W3C home > Mailing lists > Public > public-rdf-dawg-comments@w3.org > January 2010

Re: SPARQL 1.1 Update

From: Richard Newman <rnewman@twinql.com>
Date: Tue, 12 Jan 2010 11:20:07 -0800
Cc: public-rdf-dawg-comments@w3.org
Message-Id: <CE72F5F2-858C-491E-85C7-90AAA472EED1@twinql.com>
To: Paul Gearon <gearon@ieee.org>
Hi Paul,

> Richard Newmann raised some points that I'd like to see addressed, so
> I thought I'd ask about them directly. I think I also need some
> feedback from others before I can adequately form a response.

Thanks for the response. I've added some clarification inline.

>> Neither choice is beneficial to users (the former because it  
>> reduces their
>> ability to rely on the spec). I'd suggest changing the language to  
>> require
>> that implementations provide "some method of atomically executing  
>> the entire
>> contents of a SPARQL/Update request", which allows for the  
>> execution of a
>> request within an existing transaction, as well as for approaches  
>> that
>> execute requests within their own new transaction.
> I pushed for this, since I think it deals with some (though definitely
> not all) of the transaction issues. I intentionally said "should" to
> avoid making it compulsory (should the word be capitalized as
> "SHOULD"?)

That might help for people used to reading RFCs (such as myself).

> though I'd like to see it in systems that are capable of it.
> Should the word be changed to "MAY"? Are his concerns justified and it
> should it be dropped altogether? This has been talked about before,
> but I believe that the discussion has been limited.

I don't suggest dropping it altogether: it's good to encourage capable  
implementations to support transactions. I simply suggest weakening/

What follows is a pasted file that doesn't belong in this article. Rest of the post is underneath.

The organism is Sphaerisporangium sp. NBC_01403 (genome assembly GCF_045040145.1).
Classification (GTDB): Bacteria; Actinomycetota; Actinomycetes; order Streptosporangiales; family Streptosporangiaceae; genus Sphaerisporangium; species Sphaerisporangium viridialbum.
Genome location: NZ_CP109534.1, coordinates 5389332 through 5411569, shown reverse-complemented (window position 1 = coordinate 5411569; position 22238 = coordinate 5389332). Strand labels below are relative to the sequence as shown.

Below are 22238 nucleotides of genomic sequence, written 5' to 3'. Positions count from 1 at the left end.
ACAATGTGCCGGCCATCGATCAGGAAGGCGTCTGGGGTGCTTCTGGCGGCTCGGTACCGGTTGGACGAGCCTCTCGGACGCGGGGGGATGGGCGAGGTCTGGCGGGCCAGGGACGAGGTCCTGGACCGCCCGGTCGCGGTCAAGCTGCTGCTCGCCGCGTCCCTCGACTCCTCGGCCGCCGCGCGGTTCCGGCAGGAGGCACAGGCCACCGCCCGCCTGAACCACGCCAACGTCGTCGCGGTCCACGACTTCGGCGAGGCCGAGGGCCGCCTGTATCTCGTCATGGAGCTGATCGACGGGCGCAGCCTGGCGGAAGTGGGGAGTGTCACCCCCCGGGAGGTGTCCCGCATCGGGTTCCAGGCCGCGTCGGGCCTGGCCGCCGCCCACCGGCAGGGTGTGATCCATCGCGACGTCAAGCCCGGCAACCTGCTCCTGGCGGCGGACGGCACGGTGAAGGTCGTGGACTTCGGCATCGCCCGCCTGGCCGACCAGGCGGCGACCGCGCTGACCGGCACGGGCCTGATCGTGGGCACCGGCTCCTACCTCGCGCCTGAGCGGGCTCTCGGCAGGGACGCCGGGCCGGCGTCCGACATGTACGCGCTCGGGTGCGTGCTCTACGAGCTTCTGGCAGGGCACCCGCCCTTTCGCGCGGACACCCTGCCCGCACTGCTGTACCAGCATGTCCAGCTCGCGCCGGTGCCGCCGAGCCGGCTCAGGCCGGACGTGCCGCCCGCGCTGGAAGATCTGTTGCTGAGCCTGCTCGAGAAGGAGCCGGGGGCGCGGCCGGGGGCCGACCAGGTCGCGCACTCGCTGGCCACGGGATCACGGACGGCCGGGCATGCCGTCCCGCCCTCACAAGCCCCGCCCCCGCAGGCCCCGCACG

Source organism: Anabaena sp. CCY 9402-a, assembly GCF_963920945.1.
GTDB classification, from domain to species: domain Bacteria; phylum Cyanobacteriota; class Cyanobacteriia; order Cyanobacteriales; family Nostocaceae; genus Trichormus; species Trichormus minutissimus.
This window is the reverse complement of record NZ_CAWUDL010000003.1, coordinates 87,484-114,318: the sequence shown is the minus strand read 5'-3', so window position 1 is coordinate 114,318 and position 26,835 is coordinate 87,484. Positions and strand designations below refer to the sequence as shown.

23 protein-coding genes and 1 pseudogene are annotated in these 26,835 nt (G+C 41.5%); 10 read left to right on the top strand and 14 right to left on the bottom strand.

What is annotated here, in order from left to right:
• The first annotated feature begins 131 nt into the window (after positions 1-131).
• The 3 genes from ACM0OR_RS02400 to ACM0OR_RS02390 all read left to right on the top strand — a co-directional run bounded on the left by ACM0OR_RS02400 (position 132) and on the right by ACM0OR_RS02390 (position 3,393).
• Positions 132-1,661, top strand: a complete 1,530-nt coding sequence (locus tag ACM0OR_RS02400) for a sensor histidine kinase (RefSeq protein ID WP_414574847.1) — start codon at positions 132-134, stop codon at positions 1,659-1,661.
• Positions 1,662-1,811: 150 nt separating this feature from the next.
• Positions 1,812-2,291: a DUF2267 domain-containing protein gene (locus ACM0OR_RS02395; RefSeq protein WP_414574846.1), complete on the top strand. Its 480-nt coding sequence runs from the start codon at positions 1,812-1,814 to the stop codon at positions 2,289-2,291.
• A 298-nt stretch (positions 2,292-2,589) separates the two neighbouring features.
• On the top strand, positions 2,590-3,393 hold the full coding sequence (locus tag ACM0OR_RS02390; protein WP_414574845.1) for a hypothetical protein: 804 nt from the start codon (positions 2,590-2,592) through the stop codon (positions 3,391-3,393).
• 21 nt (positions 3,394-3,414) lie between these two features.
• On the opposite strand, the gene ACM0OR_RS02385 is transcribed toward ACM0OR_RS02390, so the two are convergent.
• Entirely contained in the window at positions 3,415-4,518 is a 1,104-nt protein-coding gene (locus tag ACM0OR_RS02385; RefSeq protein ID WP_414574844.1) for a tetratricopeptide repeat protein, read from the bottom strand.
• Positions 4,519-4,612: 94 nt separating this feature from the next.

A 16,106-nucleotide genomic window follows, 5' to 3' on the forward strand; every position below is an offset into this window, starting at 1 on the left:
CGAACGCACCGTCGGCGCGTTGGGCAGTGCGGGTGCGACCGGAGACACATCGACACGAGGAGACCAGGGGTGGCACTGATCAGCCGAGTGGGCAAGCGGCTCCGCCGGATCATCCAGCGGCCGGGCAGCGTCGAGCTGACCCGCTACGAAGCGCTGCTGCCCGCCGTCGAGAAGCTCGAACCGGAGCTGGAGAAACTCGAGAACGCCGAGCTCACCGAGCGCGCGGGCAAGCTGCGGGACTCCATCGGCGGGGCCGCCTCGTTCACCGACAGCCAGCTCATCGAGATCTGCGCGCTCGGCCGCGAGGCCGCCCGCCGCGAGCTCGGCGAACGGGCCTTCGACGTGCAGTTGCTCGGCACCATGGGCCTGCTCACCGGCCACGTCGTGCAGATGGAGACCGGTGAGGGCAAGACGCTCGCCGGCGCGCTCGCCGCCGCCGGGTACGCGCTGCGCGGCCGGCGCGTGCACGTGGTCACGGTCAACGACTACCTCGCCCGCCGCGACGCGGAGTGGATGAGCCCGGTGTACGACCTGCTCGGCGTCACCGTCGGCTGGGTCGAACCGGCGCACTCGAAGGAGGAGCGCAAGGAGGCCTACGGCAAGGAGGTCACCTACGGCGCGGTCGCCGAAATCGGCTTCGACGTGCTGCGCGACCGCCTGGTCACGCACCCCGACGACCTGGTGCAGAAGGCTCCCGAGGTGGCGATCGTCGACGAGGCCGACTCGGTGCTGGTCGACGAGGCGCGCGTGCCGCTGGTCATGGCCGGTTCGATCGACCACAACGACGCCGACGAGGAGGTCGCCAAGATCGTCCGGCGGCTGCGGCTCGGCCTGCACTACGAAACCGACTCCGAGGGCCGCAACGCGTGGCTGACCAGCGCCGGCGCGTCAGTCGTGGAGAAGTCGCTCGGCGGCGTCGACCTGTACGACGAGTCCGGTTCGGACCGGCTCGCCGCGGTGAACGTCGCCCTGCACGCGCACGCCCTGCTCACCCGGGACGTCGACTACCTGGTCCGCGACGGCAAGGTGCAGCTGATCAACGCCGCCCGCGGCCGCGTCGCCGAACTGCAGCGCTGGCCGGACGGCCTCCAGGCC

expanding/clarifying the language to acknowledge that not every  
transaction will be scoped to a single Update request.

>> * There doesn't seem to be any mention at all of responses in the  
>> draft. Is
>> that intentional?
> I believe so. That's a job for the protocol, right?

I agree, but it's probably worthwhile putting a very brief section in  
the draft:

   # Responses
   "That's a job for the protocol."

>> * Re LOAD: if we can have CREATE SILENT, how about LOAD SILENT, which
>> doesn't fail (and abort your transaction!) if the LOAD fails?
> There's no transactions, but if multiple operations are to be
> completed atomically, then his point is made.

Forgive the smushing.

> LOAD can fail in one of the following ways:
> 1. The graph does not exist, and we do not allow graphs to be
> automatically created when data is inserted into them. (See ISSUE-20).
> 2. The document to be loaded is malformed.
> 3. The document to be loaded cannot be read.
> 4. There is an error updating the graph with the contents of the  
> document.
> #4 is an internal system error, and not our problem. #3 is an error
> that is also our of our hands (non-existent file, no permissions, i/o
> error, etc). #2 is also an error (should we permit partial inserts for
> documents that are well formed up to that point, or recoverable
> errors?).
> #1 is the only one that might not be considered an "error". If we
> create graphs automatically, then it's not an issue. If we don't, then
> inserting into a non-existent graph would be an "error", but one that
> can be avoided with a "CREATE SILENT" guard. In this case I think we
> can just consider the error condition here, rather than allowing LOAD

I'm not sure it's valuable to distinguish between "storage errors",  
"protocol errors" (#1), and "load errors" in this way: the LOAD  
operation -- for whatever reason -- could not complete, so the whole  
request (which should be executed atomically) is aborted.

I'm suggesting a way to allow a LOAD to silently fail if, for example,  
a document is a 404. I view this as equivalent to DROP SILENT (a  
different kind of 404!).

> As for all of these possible error conditions, this brings me back to
> the point that errors are really part of the protocol. Correct?

Not if you're specifying atomic behavior in this spec. To do this  
properly you need to document classes of conditions that cause a  
failure such that the request as a whole fails. Error *reporting* is a  
Protocol issue, but errors can't be ignored.

>> * I'd like to throw my 2 in for Issue 20.
>> It strikes me as a little short-sighted to assume that every store  
>> operates
>> with first-class graph objects, such that they can be created and  
>> deleted in
>> a closed-world fashion: not only does this conflict with some
>> implementations (e.g., those which use quad stores to efficiently